“The newspaper interview in America at that stage was completely new and something that Britain still didn’t have. I think Wilde appreciated that this would be something that could really help him establish his brand as he travelled through numerous cities across the United States.

“Nobody had gone through a media onslaught like that at the time,” says Friedman.

“Wilde was interviewed 100 times in 300 days, in more than 100 cities, which is quite phenomenal. What he came to realise was that the interview was a theatrical performance. So whenever one came up, he would make sure to be elaborately costumed, often sitting in hotel rooms that were highly decorated.”

Many readers may find themselves, as I did, losing interest as they attempt to make their way through to the end of this book. And in parts, it’s really hard to know where Friedman is going.

For example, he recalls Wilde encountering both Walt Whitman and Henry James while on tour. But he spends very little time on the significance of these encounters. Instead, he resorts to massive generalisations, built from hearsay, gossip, and opinion.

I ask Friedman what was so special about Whitman and Wilde sitting down for the first time? “Well it was extremely significant,” he replies.

“Wilde in 1882 was years away from being a famous writer. So when he went to Whitman’s home he didn’t go to talk about writing, but to speak about celebrity.

He wanted to listen to Whitman who liked to explore the line between fame and notoriety. Whitman was a literary poet who understood the importance of image in the making of a literary career.”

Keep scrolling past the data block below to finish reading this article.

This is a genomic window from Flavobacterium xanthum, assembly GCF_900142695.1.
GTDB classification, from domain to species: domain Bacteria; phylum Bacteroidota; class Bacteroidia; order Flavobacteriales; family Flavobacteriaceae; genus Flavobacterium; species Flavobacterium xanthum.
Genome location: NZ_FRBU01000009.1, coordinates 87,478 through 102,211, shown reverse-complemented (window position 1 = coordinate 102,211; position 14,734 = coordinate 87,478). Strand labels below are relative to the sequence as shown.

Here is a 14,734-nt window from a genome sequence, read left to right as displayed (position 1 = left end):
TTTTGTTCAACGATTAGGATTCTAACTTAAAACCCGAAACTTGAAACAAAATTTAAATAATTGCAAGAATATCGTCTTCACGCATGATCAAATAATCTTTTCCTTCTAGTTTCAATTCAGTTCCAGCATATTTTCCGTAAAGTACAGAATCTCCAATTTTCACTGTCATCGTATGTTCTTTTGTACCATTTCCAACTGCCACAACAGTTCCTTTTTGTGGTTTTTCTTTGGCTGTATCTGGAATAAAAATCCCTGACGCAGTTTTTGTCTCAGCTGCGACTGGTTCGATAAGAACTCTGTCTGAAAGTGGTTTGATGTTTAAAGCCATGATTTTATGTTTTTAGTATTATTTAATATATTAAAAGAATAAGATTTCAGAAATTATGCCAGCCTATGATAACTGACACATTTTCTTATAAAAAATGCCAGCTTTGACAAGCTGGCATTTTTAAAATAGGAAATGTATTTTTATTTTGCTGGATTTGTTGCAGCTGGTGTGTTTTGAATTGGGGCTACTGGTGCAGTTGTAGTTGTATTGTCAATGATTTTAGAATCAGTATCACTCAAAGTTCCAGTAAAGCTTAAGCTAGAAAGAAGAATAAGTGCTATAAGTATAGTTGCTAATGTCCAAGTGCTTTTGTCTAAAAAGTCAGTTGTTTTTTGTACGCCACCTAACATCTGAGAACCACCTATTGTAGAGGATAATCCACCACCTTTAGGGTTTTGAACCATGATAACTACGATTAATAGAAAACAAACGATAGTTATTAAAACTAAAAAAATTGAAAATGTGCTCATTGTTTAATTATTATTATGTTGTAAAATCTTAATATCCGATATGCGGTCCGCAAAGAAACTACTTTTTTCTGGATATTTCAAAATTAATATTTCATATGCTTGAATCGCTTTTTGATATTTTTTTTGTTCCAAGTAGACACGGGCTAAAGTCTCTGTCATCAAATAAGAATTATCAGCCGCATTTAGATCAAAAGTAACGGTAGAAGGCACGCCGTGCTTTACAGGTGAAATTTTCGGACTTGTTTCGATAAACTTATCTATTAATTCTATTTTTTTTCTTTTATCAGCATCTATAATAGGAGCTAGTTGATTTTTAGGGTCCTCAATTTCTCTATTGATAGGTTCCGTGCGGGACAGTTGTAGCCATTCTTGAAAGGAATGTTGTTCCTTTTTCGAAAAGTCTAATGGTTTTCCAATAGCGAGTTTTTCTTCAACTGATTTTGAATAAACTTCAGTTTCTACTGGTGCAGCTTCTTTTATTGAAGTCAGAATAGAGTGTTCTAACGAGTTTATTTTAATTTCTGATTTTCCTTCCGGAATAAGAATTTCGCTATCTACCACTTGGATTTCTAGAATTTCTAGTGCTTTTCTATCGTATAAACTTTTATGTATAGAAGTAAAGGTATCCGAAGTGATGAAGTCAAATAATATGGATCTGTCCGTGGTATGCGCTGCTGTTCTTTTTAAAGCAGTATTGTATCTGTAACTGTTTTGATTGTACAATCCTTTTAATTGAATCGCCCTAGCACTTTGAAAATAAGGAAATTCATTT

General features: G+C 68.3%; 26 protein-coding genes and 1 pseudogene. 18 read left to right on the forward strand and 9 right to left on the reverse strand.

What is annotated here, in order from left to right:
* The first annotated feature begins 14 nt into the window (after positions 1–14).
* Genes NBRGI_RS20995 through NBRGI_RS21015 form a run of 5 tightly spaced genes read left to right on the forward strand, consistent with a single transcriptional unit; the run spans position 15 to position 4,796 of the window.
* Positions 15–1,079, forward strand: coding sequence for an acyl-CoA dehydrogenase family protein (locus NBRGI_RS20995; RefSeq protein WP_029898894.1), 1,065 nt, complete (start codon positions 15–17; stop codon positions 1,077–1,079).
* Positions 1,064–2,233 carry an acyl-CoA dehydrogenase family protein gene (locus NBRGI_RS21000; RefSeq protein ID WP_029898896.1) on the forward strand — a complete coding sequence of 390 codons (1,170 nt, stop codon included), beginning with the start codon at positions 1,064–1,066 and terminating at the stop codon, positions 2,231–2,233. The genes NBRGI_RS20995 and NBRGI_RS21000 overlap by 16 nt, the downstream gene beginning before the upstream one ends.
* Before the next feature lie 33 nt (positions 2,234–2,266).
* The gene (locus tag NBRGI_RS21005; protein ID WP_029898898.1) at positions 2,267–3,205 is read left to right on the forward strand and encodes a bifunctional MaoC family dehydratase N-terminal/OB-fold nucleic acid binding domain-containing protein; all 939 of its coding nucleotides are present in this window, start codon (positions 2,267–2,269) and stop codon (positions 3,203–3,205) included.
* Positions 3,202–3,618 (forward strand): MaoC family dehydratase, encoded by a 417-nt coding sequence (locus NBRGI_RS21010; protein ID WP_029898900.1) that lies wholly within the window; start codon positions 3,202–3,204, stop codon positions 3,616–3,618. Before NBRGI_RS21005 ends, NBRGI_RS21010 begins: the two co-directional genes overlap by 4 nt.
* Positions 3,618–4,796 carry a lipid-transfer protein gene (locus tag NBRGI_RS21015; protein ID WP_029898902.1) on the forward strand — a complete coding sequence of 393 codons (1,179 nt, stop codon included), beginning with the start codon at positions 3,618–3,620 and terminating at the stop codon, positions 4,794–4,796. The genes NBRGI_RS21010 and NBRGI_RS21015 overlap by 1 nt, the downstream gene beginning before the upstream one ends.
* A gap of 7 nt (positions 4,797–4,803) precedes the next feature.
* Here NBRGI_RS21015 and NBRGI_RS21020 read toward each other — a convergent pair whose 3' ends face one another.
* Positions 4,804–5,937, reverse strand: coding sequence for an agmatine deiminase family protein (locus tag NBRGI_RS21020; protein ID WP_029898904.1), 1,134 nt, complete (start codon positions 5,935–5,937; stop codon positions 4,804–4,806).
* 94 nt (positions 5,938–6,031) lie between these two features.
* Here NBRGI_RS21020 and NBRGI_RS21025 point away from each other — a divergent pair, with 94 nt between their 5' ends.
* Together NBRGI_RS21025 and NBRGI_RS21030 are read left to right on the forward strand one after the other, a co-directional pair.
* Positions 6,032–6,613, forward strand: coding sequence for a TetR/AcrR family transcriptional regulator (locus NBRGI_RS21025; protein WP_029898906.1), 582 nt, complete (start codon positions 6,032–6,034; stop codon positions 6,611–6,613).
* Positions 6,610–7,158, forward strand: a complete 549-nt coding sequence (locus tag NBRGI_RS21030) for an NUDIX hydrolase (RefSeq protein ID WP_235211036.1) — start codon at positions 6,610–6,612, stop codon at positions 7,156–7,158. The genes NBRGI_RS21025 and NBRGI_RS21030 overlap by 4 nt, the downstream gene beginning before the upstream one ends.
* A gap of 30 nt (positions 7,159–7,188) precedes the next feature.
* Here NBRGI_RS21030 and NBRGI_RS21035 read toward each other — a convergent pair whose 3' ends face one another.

Friedman ends his book with a brief analysis about Wilde’s trial in The Old Bailey, and subsequent imprisonment.

And bizarrely, Friedman then tries to link Wilde’s “invention of celebrity” during 1882, to his downfall during his trial in 1895. But this is I feel, a poor analysis, that seems to fit Friedman’s own narrative, rather than reflect the arbitrary nature of Wilde’s life.

“Wilde was so successful at becoming famous that in the end it actually ended up bringing him down,” says Friedman.

“Because what he didn’t understand was that once you reach this world of fame and celebrity, there are going to be people who want to bring you down.”

“He really thought becoming a celebrity would make him invisible. But he was wrong. And he realised, too late, unfortunately, that living your life in public the way he did, opens you up to accusations, and in his case, criminal charges that can do you serious harm. This led to his downfall.”

In Declaring His Genius: Oscar Wilde in North America, published in 2013, Roy Morris documented Wilde’s North American tour in meticulous detail. So do we really need another book to recreate these events? And even though Friedman keeps insisting that Wilde invented the term celebrity in the late 19th century by the end of his book, and our conversation, I’m really not so sure

“The Wilde who came to America quickly realised the importance of manipulating the press, having a photograph as a logo, and of meeting other celebrities,” says Friedman.

“And we have to give him credit for that. The irony is that most people think that Oscar Wilde’s longest living contribution to culture is his plays. But actually, it could be that his most lasting contribution is the birth of celebrity culture.”